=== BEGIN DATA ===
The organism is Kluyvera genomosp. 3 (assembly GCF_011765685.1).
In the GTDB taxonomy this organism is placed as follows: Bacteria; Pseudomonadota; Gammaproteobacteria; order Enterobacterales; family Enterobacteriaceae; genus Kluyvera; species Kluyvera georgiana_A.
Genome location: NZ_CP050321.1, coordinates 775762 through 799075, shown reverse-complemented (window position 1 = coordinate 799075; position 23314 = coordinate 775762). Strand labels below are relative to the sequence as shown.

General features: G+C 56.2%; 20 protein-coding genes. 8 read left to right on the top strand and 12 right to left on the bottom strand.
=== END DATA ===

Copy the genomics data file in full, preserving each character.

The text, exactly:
The organism is Kluyvera genomosp. 3 (assembly GCF_011765685.1).
In the GTDB taxonomy this organism is placed as follows: Bacteria; Pseudomonadota; Gammaproteobacteria; order Enterobacterales; family Enterobacteriaceae; genus Kluyvera; species Kluyvera georgiana_A.
Genome location: NZ_CP050321.1, coordinates 775762 through 799075, shown reverse-complemented (window position 1 = coordinate 799075; position 23314 = coordinate 775762). Strand labels below are relative to the sequence as shown.

General features: G+C 56.2%; 20 protein-coding genes. 8 read left to right on the top strand and 12 right to left on the bottom strand.